A few months ago we moved to a new home and then, three weeks ago, Michaela was born. This time Tiazzi, now eight years old, seemed unable to adjust to the change. Her behavior changed. She began to bark at sights and sounds that seemed to exist only in her mind. She developed severe separation anxiety which led her to be destructive. When we put her in her kennel she would yelp and struggle until she shifted the kennel far enough along the floor that she could find something, anything, to destroy. Having torn a shirt or even her own bed to shreds, she would settle down and sleep. She soon confused the basement and her dog run, deciding that she no longer enjoyed being outside and would rather use the basement as her bathroom. She began to make a mess of the kid’s playroom.

Yesterday, nearing the end of our rope, we tried a new strategy, giving her the run of the whole laundry room (in the basement) while we went to my son’s ballgame. We came home to find she had chewed away a piece of the doorframe and had clawed under the gate to shred some of the basement carpet. This was the final straw. It was clear evidence of what we already knew—she was sick and was not going to get better.

There were not many options. The Humane Society would not take her. “If her anxiety is that bad now, it’s only going to get worse in the high-stress environment of the kennel. No one will ever adopt her here.” They suggested we put her on medication and take her to some form of pet counselling. The only other option, they said, was to contact our vet, who happens to be a great dog-lover, and have her euthanized. We do not have money for counselling (and probably not for medication either!), so we contacted the vet who said that, from the sound of things, her situation was sufficiently severe that even medication would not help. If we could not deal with her systematically destroying our house, we should consider putting her down. He has seen this before. After much consideration and many tears (from Aileen, at least), we decided that there was no option but to have her put down.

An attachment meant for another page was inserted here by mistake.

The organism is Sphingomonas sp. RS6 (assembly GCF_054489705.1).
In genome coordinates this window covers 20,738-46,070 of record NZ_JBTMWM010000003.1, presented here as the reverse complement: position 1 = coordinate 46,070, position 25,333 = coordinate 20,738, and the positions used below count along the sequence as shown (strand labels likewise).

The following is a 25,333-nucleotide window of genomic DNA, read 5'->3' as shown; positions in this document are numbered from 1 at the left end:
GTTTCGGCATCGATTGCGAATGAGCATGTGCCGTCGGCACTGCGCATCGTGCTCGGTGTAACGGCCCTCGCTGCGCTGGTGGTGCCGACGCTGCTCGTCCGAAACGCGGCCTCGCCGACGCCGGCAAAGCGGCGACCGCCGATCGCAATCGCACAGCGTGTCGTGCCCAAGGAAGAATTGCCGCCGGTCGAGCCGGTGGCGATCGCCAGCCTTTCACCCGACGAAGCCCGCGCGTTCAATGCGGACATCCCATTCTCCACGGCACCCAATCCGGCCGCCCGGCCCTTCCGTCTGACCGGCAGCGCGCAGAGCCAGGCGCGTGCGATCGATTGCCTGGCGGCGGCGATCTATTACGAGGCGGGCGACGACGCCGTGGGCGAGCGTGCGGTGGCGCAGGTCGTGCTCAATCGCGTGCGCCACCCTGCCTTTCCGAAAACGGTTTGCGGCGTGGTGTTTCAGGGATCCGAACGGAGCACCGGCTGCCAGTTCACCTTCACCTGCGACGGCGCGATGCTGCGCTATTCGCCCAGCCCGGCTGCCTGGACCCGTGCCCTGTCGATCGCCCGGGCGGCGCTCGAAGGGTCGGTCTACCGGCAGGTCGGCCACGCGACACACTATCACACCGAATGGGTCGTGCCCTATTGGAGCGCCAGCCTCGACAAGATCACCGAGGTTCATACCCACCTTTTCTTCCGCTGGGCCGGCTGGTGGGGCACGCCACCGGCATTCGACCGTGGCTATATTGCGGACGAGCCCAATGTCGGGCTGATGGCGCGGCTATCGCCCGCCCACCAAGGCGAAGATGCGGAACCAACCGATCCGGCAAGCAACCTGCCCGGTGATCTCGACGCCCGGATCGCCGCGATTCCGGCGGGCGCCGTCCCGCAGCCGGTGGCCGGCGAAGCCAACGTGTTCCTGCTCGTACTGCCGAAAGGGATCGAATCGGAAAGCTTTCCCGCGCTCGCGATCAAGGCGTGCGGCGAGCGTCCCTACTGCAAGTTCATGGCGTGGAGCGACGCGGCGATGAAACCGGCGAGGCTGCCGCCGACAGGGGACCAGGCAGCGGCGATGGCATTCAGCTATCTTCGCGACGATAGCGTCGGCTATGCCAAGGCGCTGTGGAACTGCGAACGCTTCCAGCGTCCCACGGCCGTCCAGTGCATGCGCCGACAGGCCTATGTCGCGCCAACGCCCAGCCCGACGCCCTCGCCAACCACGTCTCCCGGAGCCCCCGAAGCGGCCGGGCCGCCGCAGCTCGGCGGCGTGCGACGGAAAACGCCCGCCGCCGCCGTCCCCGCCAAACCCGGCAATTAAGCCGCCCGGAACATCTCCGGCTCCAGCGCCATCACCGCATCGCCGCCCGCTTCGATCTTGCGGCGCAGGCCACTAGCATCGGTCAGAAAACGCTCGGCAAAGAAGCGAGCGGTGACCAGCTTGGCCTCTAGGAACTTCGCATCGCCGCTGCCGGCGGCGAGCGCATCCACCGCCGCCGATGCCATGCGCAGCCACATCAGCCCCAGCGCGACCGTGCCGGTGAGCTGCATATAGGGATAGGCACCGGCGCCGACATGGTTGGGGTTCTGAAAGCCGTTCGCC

We felt better doing this based on the vet’s counsel, but it was still an awful option. This morning we had the children bid the dog farewell. They know only that Tiazzi has gone to the vet and that she won’t be back. I’m not sure how much more we should tell them. Perhaps ignorance is bliss. Perhaps this is a good moment to teach them a reality about life and death and sin and evil. We’ll worry about that later. Aileen gave Tiazzi a last hug and a last scratch behind the ears. I loaded the dog into the van and we drove to the vet’s office.

I arrived at the vet and, leaving the dog in the car, went inside. I filled out the paperwork, signed something I didn’t bother to read and gave them the ridiculous sum of $281.41 for their services. Having done that, I walked out to the car, fetched the dog, handed the leash to the receptionist and then turned my back and walked away. I didn’t exactly forget to say goodbye to the dog. I guess it’s more that I just couldn’t. I never loved the dog and really only barely tolerated her much of the time, but she was part of our lives for a long time and it was surprisingly hard to know she was going to die.

And then I dealt with this the way I deal with most difficult things. I turned on some really loud music and began to write.

It’s strange, really, that already I am writing in the past tense, even though the dog is probably still alive, at least for a few more minutes. I am reasonably comfortable with the decision we made, though I wouldn’t be surprised if I struggle in the dark hours of the night when I tend to lie awake and think. Aileen is less sure of what we did, but she also loved the dog more. In the end I console myself with the knowledge that Tiazzi was only an animal. She was a living being and was, in some way, precious in God’s eyes. She was certainly precious to Aileen. But she was a dog and had no soul. She will die sometime today and that will be all. Her heart will stop beating and she will be no more. She will not go to heaven and will not chase rabbits through the happy hunting grounds. She will simply stop being. She will be no more than a memory.

God is good to give us animals to serve and protect and comfort and cheer us. Tiazzi did plenty of all of that. But her time came to an end and I’m glad that she could go in peace. As much as I hate to say it, I am going to miss her. Despite the hardship she brought us, I am thankful that we were able to know her and have her live with us. I will choose to remember her fondly.

Dumb dog.

May 24, 2006

Some time ago I became convicted, by the Spirit I trust, that I did not regard the celebration of the Lord’s Supper with sufficient significance or gravity. I felt that I did not sufficiently sanctify this celebration through lack of preparation and lack of focus when actually taking the bread and the wine. Over the past four days I have been making my way through Gospel Worship by Jeremiah Burroughs, a Puritan who lived and ministered in the early seventeenth century. In one chapter of this great book he addresses the question of “What is Required in Receiving the Sacrament?” While the book is filled, from cover to cover with godly wisdom, this one section spoke straight to my soul. Burroughs provides requirements for “the sanctifying of the name of God in this holy sacrament.” I’d like to share these with you today in the hope that they challenge you as they’ve challenged me.